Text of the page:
This article first appeared in the Christian Research Journal, volume 27, number 1 (2004). For more information about the Christian Research Journal, click here.
Everyone who has seen The Matrix trilogy knows that it presents a religious/philosophical worldview; what that worldview is, however, is a matter of debate. Some have argued it is Christian; some, Platonic (the philosophy of Plato); others, Gnostic (a Christian heresy); and still others, Buddhist. The films seem to use a combination of all of the above as metaphors for a postmodern worldview that deconstructs universal “savior” mythology into a Nietzschean “superman” philosophy in which one creates one’s own truth in a universe without God. In Nietzsche’s philosophy, our perceptions of reality are illusory (the theme in The Matrix) because they are part of the mechanistic determinism of nature (the theme in The Matrix: Reloaded). We must, therefore, create our own “new truth” through our human choices and beliefs (the theme in The Matrix: Revolutions). This worldview, however, is diametrically opposed to Christianity; hence, any similarities between themes or characters in The Matrix trilogy and orthodox Christianity are merely superficial.
“To be truthful means using the customary metaphor — in moral terms: the obligation to lie according to a fixed convention, to lie herd-like in a style obligatory for all.”1
— Friedrich Nietzsche
Mythologist Joseph Campbell sought to bring to light what he called the “monomyth,” the universal heroic journey common to all religions, which resides in the collective unconscious of humanity. The similarity of so many ideas and images in different religions is because they are ultimately diverse symbolic projections of the same physical and mental processes that are within all of us. In his interview with Bill Moyers in The Power of Myth, Campbell stated, “All the gods, all the heavens, all the worlds, are within us. They are magnified dreams, and dreams are manifestations in image form of the energies of the body in conflict with each other.”2
Campbell was a demythologizer. He deconstructed religious traditions and transcendent beliefs into their presumed origins in natural causes. Postmodern religion, like Campbell’s eclecticism, is a synthesis of diverse sources without regard for rational or organic consistency. It focuses on the parallels between religions while ignoring the disparities; it forces square similarities into round differences. I suggest this is also what the Wachowski brothers, Larry and Andy, have done with their cinematic Matrix trilogy. They have tapped into the ideas and images of diverse religious and philosophical views and used them as metaphors for a postmodern Nietzschean worldview of relativism, nihilism, and self-actualization.3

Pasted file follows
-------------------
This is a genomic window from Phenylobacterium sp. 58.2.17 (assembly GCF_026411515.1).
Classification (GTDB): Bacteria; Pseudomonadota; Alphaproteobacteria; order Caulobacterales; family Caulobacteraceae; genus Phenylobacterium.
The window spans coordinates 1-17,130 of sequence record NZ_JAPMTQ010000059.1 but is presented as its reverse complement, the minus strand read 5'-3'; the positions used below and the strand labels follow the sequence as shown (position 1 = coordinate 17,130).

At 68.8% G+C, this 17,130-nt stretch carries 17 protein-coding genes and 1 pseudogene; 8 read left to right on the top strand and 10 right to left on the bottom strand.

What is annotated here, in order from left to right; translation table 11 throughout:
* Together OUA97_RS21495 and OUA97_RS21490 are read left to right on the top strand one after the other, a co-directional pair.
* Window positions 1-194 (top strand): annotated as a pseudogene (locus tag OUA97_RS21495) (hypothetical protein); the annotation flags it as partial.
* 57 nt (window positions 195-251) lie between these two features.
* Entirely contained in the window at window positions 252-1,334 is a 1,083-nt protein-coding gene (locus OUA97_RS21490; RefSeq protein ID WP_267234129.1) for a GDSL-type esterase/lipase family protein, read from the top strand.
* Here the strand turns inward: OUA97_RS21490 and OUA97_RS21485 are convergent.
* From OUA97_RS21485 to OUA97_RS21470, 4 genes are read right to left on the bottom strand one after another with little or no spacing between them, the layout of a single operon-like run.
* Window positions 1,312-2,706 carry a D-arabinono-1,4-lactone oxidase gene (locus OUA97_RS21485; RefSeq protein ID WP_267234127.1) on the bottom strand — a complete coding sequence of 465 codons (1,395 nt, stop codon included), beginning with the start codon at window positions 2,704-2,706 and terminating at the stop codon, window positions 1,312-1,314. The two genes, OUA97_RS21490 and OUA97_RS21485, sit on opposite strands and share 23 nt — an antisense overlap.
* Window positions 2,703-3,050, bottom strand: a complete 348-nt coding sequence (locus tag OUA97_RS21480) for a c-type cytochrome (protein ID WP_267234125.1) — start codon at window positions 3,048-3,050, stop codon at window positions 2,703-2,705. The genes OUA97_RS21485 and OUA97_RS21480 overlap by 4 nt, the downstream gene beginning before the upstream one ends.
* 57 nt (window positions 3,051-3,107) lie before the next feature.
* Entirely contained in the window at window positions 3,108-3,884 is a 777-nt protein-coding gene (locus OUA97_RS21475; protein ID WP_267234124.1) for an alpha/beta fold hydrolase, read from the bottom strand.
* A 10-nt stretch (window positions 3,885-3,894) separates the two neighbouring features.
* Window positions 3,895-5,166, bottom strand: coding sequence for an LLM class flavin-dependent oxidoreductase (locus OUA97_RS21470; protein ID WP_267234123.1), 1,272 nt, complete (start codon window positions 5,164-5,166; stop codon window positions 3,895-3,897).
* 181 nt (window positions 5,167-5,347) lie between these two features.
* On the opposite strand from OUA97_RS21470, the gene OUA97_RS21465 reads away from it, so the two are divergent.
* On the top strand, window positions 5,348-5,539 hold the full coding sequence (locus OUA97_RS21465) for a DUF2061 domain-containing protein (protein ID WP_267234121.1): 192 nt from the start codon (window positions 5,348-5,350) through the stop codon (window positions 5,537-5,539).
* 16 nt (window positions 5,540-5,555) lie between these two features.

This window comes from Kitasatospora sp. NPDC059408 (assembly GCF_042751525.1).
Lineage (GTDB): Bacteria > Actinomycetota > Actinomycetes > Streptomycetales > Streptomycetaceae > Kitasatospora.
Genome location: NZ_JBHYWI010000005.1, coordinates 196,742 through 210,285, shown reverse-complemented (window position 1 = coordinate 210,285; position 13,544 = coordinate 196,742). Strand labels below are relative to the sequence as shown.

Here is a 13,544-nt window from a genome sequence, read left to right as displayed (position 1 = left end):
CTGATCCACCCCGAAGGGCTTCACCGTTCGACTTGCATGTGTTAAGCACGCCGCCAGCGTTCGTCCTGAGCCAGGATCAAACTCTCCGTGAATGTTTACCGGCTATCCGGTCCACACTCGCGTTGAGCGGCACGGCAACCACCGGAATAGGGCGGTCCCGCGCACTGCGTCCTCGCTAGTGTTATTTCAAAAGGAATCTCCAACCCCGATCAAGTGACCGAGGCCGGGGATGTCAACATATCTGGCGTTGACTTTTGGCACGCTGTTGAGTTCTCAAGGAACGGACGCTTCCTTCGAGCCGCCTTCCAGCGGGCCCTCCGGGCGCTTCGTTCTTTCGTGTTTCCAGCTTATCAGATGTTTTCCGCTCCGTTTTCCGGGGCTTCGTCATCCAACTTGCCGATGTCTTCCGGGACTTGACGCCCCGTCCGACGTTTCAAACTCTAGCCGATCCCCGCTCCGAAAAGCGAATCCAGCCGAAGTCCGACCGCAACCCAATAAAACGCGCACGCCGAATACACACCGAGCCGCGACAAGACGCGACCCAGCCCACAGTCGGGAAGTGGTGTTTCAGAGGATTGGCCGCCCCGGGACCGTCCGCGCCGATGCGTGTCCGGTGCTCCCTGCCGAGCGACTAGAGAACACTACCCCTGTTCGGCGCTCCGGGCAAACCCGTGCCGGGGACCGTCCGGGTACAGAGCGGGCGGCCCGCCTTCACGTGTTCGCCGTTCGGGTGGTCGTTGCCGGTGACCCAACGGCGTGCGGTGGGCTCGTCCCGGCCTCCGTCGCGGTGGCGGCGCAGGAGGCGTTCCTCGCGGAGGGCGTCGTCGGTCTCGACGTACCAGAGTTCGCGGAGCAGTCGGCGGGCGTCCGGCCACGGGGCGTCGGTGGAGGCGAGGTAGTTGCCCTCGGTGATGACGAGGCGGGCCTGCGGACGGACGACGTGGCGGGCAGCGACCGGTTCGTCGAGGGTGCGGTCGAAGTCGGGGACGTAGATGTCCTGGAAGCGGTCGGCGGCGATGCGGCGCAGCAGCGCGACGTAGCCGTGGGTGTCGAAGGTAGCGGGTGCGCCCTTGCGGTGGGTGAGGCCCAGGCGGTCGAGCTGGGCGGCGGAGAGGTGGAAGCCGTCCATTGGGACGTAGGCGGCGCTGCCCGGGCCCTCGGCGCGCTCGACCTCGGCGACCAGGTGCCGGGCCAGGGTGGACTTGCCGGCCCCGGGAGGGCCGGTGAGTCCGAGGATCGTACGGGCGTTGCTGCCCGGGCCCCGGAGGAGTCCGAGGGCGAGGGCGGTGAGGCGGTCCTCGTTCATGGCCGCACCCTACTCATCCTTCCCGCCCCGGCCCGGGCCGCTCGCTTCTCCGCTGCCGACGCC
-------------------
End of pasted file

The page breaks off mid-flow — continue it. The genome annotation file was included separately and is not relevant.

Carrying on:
POSTMODERNISM AND REALITY
The genre of science fiction seems well suited for the postmodern suspicion of reality. Steven Connor writes in Postmodernist Culture, “Science fiction is a particularly intriguing case for postmodernist theory, precisely because the genre belongs, chronologically at least, to the period of modernism’s emergence. Modernism experimented with ways of seeing and saying the real; science fiction experimented with forms of reality themselves.”4
The Matrix has reshaped the sci-fi genre for our postmodern era. Its hero, Neo, keeps a secret computer disk hidden between the pages of a chapter titled “On Nihilism” in an actual postmodern book, Simulacra and Simulation, by Jean Baudrillard. The word simulacrum is defined by David Harvey as “a state of such near perfect replication that the difference between the original and the copy becomes almost impossible to spot.”5 This gives rise to the popular postmodern epistemological debate over the nature of knowledge and reality: How do we know that our understanding of reality is accurate? How do we know that we are not deceived in our perceptions? How can we ever escape our inherent subjectivity? In The Matrix, Morpheus echoes the essence of this postmodern questioning when he asks the as-yet-unenlightened Neo, “Have you ever had a dream, Neo, that you were so sure was real? What if you were unable to wake from that dream? How would you know the difference between the dream world and the real world?”
Neo soon discovers that what we all think is the real world is actually an illusion, a virtual reality created by artificial intelligence that has conquered the human race and turned it into an energy source for machines. Morpheus explains to Neo that the Matrix is a ruse to keep us from realizing that we are all blind and are born slaves.
This “blind slavery” imagery is a fitting metaphor for humankind’s bondage to sin as described in the Bible. Jesus said that “every one who commits sin is the slave of sin” (John 8:34) and needs to be born again in order to see the kingdom of God (John 3:3).6 Being born again is not unlike Neo’s experience of waking up in his “pod” of slavery and being freed. The apostle Paul wrote that “the god of this world has blinded the minds of the unbelieving, that they might not see the light of the gospel” (2 Cor. 4:4).
The Christ symbolism woven into the story also is obvious. Morpheus, like John the Baptist, heralds the prophesied coming of “the One” (Neo), who will free people from their bondage to the Matrix. Neo is sought by the satanic gatekeeper (Agent Smith), is betrayed by a Judas (Cypher), is killed, is resurrected by the breath (a kiss) of Trinity, and ascends into the clouds as he heralds his and his followers’ intention to preach their “gospel” to all creation. In the first sequence of the first film, Neo delivers an illegal computer disk to a fellow hacker, who jokingly says of Neo, “Hallelujah. You’re my savior. My own personal Jesus Christ.” When people are freed from the Matrix, they go to a city called Zion — the same name as the biblical city of the Promised Land, which is symbolic of the redeemed people of God. A plaque on the ship Nebuchadnezzar has the inscription, “Mark III no. 11,” which seems to be a cryptic reference to Mark 3:11: “And whenever the unclean spirits beheld Him, they would fall down before Him and cry out, saying, ‘You are the Son of God!’”